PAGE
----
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Slave CultureNationalist Theory and the Foundations of Black America$
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Sterling Stuckey

Print publication date: 2013

Print ISBN-13: 9780199931675

Published to Oxford Scholarship Online: January 2014

DOI: 10.1093/acprof:oso/9780199931675.001.0001

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W. E. B. Du Bois: Black Cultural Reality and the Meaning of Freedom

W. E. B. Du Bois: Black Cultural Reality and the Meaning of Freedom

Chapter:
(p.275) 5 W. E. B. Du Bois: Black Cultural Reality and the Meaning of Freedom
Source:
Slave Culture
Author(s):

Sterling Stuckey

Publisher:
Oxford University Press
DOI:10.1093/acprof:oso/9780199931675.003.0005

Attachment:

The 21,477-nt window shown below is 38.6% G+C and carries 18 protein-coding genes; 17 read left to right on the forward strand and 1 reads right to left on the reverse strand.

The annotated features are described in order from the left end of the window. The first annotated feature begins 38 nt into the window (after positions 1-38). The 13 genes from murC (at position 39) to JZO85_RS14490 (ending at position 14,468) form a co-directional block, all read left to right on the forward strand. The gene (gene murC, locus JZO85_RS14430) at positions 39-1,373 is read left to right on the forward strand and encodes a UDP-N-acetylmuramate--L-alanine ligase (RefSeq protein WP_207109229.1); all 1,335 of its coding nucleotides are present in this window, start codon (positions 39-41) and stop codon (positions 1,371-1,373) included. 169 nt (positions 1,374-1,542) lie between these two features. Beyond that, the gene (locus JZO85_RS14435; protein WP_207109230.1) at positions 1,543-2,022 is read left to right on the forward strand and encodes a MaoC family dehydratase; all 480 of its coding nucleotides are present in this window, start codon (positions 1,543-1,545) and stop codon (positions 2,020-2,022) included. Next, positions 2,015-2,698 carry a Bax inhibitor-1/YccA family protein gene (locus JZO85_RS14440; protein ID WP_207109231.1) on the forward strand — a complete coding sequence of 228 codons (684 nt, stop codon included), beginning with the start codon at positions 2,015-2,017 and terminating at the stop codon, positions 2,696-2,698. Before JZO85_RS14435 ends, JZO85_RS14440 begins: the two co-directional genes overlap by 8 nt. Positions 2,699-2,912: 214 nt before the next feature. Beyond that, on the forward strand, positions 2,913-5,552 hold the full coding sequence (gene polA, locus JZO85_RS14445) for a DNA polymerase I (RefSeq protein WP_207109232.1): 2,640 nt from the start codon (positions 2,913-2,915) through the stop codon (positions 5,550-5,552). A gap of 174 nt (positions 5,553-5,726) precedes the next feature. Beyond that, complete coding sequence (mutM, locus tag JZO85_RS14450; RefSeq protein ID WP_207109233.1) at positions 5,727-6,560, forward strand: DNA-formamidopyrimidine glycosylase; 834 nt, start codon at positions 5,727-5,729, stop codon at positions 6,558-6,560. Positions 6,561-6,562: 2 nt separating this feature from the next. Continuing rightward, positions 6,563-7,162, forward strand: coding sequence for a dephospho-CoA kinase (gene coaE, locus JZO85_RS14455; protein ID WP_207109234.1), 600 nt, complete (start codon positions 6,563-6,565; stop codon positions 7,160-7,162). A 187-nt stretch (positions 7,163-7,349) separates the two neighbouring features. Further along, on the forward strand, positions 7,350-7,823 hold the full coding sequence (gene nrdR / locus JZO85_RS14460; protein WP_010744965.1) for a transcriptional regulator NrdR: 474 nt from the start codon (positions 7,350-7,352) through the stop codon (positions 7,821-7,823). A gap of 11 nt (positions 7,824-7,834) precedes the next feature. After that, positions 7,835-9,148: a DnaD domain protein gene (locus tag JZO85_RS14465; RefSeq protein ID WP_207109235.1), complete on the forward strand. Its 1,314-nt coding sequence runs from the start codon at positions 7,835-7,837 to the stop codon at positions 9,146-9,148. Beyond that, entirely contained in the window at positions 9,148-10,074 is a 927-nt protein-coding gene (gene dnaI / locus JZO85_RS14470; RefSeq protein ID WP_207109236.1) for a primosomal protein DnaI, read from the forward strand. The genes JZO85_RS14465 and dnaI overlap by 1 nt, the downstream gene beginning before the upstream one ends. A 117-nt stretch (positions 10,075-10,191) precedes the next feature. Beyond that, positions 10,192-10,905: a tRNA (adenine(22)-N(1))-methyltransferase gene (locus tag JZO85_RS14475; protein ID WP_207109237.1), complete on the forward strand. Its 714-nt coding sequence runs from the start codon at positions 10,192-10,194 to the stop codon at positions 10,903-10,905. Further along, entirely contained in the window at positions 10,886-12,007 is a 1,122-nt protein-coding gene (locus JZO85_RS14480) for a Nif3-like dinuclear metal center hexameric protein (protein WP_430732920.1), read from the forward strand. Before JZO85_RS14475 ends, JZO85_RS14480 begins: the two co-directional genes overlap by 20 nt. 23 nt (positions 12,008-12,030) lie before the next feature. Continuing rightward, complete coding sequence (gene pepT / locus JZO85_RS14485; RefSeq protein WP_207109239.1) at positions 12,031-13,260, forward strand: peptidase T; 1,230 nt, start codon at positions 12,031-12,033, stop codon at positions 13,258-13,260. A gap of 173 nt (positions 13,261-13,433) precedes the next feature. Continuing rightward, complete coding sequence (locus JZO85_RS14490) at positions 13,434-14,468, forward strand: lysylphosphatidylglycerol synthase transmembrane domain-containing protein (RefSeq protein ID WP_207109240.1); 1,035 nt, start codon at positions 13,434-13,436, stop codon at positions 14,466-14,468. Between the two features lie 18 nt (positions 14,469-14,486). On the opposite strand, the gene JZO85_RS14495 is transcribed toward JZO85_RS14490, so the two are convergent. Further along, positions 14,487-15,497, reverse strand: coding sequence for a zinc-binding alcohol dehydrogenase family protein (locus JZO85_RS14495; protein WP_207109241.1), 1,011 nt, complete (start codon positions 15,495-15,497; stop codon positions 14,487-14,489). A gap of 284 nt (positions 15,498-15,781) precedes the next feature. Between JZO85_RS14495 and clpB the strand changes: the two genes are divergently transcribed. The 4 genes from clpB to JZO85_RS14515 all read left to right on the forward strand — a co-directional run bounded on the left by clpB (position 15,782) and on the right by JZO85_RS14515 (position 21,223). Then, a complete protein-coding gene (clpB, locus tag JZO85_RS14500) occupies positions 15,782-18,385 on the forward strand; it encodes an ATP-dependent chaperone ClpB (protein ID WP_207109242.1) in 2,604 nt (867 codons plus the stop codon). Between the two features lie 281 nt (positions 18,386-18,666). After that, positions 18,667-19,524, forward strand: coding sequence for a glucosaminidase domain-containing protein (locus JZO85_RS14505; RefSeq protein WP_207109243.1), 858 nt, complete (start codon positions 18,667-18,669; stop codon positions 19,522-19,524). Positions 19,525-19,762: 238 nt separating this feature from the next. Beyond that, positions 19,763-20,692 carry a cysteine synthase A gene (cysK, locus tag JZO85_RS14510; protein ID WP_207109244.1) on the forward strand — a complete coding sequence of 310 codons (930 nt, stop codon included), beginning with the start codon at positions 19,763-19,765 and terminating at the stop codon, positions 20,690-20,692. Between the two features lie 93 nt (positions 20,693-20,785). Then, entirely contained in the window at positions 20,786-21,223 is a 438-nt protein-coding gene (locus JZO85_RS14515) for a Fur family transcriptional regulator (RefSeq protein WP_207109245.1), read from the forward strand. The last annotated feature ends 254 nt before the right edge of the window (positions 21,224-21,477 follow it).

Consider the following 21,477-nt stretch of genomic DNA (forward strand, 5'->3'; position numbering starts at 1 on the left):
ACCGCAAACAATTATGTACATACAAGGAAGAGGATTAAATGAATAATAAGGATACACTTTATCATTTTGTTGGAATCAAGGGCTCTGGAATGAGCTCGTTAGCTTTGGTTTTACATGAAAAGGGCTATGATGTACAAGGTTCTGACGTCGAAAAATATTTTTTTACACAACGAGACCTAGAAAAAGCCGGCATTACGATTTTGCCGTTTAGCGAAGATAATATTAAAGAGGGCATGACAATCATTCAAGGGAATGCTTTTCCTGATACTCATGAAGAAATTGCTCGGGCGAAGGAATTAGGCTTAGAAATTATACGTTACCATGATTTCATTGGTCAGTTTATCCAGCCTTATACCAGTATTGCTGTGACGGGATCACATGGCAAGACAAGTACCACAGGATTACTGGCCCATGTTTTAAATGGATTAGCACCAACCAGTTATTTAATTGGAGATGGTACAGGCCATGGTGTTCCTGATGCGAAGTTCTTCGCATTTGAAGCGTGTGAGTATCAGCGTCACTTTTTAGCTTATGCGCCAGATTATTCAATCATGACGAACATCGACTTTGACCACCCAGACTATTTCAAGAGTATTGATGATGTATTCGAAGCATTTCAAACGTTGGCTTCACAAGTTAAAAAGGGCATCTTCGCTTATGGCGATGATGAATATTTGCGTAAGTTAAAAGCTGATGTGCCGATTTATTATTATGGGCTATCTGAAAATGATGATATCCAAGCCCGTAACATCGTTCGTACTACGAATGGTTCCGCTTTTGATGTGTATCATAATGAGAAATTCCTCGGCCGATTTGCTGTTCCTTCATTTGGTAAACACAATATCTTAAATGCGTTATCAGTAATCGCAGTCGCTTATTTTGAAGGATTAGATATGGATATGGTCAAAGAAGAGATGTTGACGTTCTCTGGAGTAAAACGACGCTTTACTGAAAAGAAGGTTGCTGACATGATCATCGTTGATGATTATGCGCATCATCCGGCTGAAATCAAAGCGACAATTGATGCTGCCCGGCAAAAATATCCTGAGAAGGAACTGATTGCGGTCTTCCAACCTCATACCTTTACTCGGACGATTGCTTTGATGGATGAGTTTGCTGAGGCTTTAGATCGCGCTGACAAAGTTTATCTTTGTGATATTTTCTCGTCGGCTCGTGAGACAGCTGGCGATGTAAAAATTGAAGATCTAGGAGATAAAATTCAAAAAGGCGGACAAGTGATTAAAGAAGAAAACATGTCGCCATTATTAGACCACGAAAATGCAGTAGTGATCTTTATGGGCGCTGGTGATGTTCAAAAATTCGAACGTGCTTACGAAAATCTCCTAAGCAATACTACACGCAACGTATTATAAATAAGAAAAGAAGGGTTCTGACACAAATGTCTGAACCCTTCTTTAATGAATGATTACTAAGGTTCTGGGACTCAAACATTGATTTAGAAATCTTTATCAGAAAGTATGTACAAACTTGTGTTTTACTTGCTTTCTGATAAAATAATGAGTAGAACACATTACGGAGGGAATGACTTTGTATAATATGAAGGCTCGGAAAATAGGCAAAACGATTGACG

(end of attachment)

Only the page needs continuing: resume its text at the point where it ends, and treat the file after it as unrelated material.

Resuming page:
To W. E. B. Du Bois, the slave church was African rather than Christian, thus allowing slaves of different backgrounds to find a common spiritual vision and a pan-African identity. His conception of double consciousness—the sense of being divided, an American, a Negro—was derived from Frederick Douglass's conception that “gloom” and “cheer” so burdened slaves that they were almost torn asunder. Yet Du Bois argues that the reliance of slaves on themselves yielded art that called into question the charge that they were inferior to whites. In addition, Du Bois added, in The Souls of Black Folk and elsewhere, that the slave contribution to the nation's economy was so great that any history of labor in America should begin with slave labor. Du Bois revealed a deep antagonism to capitalism and considered socialism, with its roots in ancient African communal societies, preferable.

Keywords:   The Veil, Pan-Africanism, Black Reconstruction, Priests and medicine men, The talented tenth, Double consciousness, Egyptian civilization, Franz Boas, “Little Portraits of Africa”, The Niagara Movement

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